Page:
1 cup of warm water

    Mix well to dissolve the salt. This saltwater rinse is close to the natural chemistry of your own saliva. This may make mouth sores feel better. Rinse well with plain water to remove excess salt.

    Salt and Soda Rinse for Gummy Mouth

    Some chemotherapy drugs can increase the acidity in your mouth, leading to thick saliva that can be very annoying. This rinse works well for "gummy mouth."

    1/2 teaspoon salt

    2 tablespoons baking soda

    4 cups of warm water

    This rinse will help to neutralize the acid in your mouth and will help dissolve or loosen thick, gummy saliva. Don't drink it, just rinse and spit it out.

    Peroxide Rinse for Crusted Sores

    If your mouth sores are crusting over, it's important to allow the natural healing process in your body to continue, so a peroxide rinse should be used for no more than two days consecutively.

    1 cup hydrogen peroxide

    1 cup water or

    1 cup salt water (1 teaspoon of salt in 4 cups of water)

    If you have crusty mouth sores, try using this rinse three or four times a day for two days. Don't use it for more than two days at a time, because it could prevent mucositis from healing.

    Use a non-peroxide rinse for two days, before returning to this mixture.

    Sportsfan Welcome

    The 2 times I had substantial treatment for cancer I had a feeding tube and both times when it was finished it took a while to gain the weight back. I think now I am pushing to be a bit overweight but I found through my experience it is good to have a little reserve. To gain weight, for now, don't worry about any certain food, I recommend eating food that has a substantial amount of calories and or fat also. Like bacon and eggs, or sausage and eggs and or pancakes, waffles, etc. with lots of butter and syrup. Cheeses are good to add also such as cheese topping on a bowl of chili. Also after my last bout out of the hospital, I had lost a good bit of weight also and had a bit of trouble putting it back on so I purchased Boost VHC (Very High Calorie) and was drinking one in the morning with breakfast including trying to eat at least 3 meals a day of some size. This boost is 530 calories per 8 ounces serving and you can drink more than one a day till your weight picks up. This is a quick easy drink to pack in 530 calories. Usually, the Boost VHC is mostly available online unless you can find it locally mostly regular boost is in the stores. Here is a link showing the product made by Nestle I bought it by the case on eBay but you can buy it online in many places like Walmart online etc.

    Also eat a bunch of snacks like candy, cupcakes, peanut butter crackers, etc. you can fit one in anytime your sittin around. Also, nuts like peanuts, cashews, almonds, etc. have a lot of calories and are even good for ya.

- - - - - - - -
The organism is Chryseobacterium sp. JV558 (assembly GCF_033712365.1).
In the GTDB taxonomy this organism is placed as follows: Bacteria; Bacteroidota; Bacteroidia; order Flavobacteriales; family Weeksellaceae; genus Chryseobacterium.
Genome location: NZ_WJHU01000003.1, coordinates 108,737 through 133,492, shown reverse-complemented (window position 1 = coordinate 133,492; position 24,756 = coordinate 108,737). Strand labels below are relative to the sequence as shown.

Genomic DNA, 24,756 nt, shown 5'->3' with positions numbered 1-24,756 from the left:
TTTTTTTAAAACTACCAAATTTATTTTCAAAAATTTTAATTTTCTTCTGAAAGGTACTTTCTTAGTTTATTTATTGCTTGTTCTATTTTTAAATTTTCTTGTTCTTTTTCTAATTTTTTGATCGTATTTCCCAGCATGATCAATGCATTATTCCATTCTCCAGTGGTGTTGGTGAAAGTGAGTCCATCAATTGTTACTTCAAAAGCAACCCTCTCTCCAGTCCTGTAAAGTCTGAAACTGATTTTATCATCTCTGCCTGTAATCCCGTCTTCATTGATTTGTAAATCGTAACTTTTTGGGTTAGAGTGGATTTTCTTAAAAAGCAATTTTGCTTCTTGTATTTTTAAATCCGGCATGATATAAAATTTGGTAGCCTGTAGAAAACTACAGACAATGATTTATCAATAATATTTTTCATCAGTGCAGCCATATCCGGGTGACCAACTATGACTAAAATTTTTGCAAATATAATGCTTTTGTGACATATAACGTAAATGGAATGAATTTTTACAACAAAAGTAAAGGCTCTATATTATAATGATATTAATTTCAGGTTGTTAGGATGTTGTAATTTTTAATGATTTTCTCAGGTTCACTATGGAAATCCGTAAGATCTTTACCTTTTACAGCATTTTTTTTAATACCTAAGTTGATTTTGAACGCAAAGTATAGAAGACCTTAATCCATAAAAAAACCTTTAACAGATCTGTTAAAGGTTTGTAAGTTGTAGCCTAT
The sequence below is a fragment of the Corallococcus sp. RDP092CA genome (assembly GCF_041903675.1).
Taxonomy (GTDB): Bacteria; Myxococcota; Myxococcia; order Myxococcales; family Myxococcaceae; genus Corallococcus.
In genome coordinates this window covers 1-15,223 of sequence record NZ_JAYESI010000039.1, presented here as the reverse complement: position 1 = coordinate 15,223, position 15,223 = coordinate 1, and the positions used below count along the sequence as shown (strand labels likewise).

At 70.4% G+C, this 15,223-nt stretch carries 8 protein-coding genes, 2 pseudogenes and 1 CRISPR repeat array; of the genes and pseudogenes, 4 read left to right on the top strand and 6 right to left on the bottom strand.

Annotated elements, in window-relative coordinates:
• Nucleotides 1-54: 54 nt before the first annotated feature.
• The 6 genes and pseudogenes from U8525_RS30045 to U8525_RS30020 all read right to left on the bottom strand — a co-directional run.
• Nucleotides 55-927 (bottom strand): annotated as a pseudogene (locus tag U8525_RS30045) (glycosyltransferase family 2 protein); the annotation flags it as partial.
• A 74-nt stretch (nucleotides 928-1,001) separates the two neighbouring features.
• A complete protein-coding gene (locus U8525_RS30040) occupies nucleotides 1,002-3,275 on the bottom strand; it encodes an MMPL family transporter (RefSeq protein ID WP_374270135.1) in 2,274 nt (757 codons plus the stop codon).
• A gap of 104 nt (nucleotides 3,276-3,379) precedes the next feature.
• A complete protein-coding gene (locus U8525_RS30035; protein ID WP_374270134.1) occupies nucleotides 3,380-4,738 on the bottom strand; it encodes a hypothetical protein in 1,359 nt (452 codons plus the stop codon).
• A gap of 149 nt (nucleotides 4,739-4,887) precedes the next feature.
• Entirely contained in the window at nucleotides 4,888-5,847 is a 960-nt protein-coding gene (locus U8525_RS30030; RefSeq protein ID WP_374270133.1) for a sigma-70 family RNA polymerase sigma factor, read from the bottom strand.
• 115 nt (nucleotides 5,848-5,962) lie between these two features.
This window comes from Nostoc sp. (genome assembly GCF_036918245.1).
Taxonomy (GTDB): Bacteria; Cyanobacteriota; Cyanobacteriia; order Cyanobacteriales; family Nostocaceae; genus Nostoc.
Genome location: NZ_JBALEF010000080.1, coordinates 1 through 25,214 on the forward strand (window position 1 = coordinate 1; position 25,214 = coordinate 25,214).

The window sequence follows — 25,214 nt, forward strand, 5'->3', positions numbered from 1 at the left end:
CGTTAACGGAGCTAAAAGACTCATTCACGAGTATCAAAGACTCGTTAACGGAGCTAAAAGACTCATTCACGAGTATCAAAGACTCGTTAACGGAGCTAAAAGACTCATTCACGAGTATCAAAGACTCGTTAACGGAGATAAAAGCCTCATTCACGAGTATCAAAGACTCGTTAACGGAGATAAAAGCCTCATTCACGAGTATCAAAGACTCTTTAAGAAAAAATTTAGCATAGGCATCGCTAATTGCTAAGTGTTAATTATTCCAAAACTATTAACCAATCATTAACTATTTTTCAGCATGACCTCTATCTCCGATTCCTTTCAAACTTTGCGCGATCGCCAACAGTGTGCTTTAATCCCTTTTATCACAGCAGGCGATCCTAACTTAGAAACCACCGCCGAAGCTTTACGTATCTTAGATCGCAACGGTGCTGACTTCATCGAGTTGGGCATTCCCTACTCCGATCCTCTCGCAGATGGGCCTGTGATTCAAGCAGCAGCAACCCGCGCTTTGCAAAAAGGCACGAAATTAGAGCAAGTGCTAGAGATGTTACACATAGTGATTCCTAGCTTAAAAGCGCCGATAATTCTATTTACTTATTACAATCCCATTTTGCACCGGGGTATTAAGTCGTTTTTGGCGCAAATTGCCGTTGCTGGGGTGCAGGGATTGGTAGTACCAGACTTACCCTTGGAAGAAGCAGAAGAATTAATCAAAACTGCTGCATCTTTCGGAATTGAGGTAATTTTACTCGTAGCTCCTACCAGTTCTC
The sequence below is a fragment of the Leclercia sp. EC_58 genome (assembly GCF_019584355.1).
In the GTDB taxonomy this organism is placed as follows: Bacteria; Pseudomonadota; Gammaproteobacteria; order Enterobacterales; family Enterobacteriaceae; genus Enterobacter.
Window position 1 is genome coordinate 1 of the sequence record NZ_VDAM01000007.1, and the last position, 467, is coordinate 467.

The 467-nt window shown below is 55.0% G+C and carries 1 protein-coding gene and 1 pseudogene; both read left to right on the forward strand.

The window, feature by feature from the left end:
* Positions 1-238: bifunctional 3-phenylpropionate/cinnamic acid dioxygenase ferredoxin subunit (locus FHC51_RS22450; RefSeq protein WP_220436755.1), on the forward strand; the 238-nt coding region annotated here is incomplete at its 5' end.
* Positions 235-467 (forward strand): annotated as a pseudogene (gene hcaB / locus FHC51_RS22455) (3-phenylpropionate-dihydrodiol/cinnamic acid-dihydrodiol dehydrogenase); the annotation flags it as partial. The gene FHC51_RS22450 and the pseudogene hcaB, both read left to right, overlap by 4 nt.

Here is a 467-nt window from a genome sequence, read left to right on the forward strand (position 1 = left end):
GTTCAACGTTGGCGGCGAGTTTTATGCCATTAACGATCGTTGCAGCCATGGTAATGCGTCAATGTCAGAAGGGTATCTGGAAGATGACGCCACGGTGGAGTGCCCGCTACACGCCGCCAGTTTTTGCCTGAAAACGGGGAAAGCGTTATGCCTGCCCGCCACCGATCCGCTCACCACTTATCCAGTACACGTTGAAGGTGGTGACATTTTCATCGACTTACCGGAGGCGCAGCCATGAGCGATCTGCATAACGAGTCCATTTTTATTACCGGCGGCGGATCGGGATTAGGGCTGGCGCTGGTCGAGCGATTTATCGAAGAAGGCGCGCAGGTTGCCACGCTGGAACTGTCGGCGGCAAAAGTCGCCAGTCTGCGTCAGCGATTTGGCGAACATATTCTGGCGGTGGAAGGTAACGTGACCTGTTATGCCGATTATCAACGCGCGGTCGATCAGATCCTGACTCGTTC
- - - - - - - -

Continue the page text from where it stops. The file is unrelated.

Also here is a weight gain recipe that 2 ladies shared that I found a long time ago related to cancer and gaining weight afterward--


    So sorry I’ve taken so long to get that receipe for your dad! I checked with our nurses and here it is:

    1 box (3.4oz) of instant pudding

    3/4 cup half & half cream

    1/2 cup of water

    1 cup of carnation evaporated milk (use canned not powdered etc.)

    Mix together in a bowl then mix with a mixer for one minute until it begins to thicken. This receipe makes 4 servings. We use it to help individual’s we serve who are under weight to assist in gaining weight. As you can see…it is very rich and full of calories etc. Let us know how your dad is doing!


    These Recipes and Tips Are From Debbiel0 on CSN H&N Section

    And here is another communication shared recently with me by a lady on this forum concerning weight gain after cancer treatment and I am sure she would be glad if I would share it--

    • Coffee cream ( 18%) 1 cup 480 calories
    • Coconut milk 1/3 cup 150 calories
    • Greek style yogurt 1 cup 270 cal
    • 2 tbsp Ground Flax seed 100 cal
    • 3 tbsp Hemp Hearts 170 cal
    • 1 tsp nut butter 100 cal
    • 1 tsp honey 100 cal
    • banana 80 cal.

    I would mix all of the above into a shake for my husband. It makes about 3 - 3 1/2 cups and 1300 calories.. he would sip on it all day. Then we would make him soft eggs or oatmeal to top off the calories for the day. Jello or pudding and ice cream are also another easy foods to slide down.

    Using coffee cream when making soups, or sauces, cooking oatmeal in it, using it for puddings. Is an easy way to boost calorie intake. The Hemp Hearts and ground Flax can be expensive. If you have access to Costco, they are reasonably priced there. ( at least in canada that is the way it is)

    Use honey as much as you can in tea or coffee, or just in warm water.

    I think the best advice I got from our nutritionist was to think outside the box and add cream or greek yogurt to what ever you can think of. Throw in a couple of tbsps of flax or hemp seeds to soups, your boost, hot cereal cooked in heavy cream. Mashed potatoes with heavy cream and lots of gooey gravy is always good too.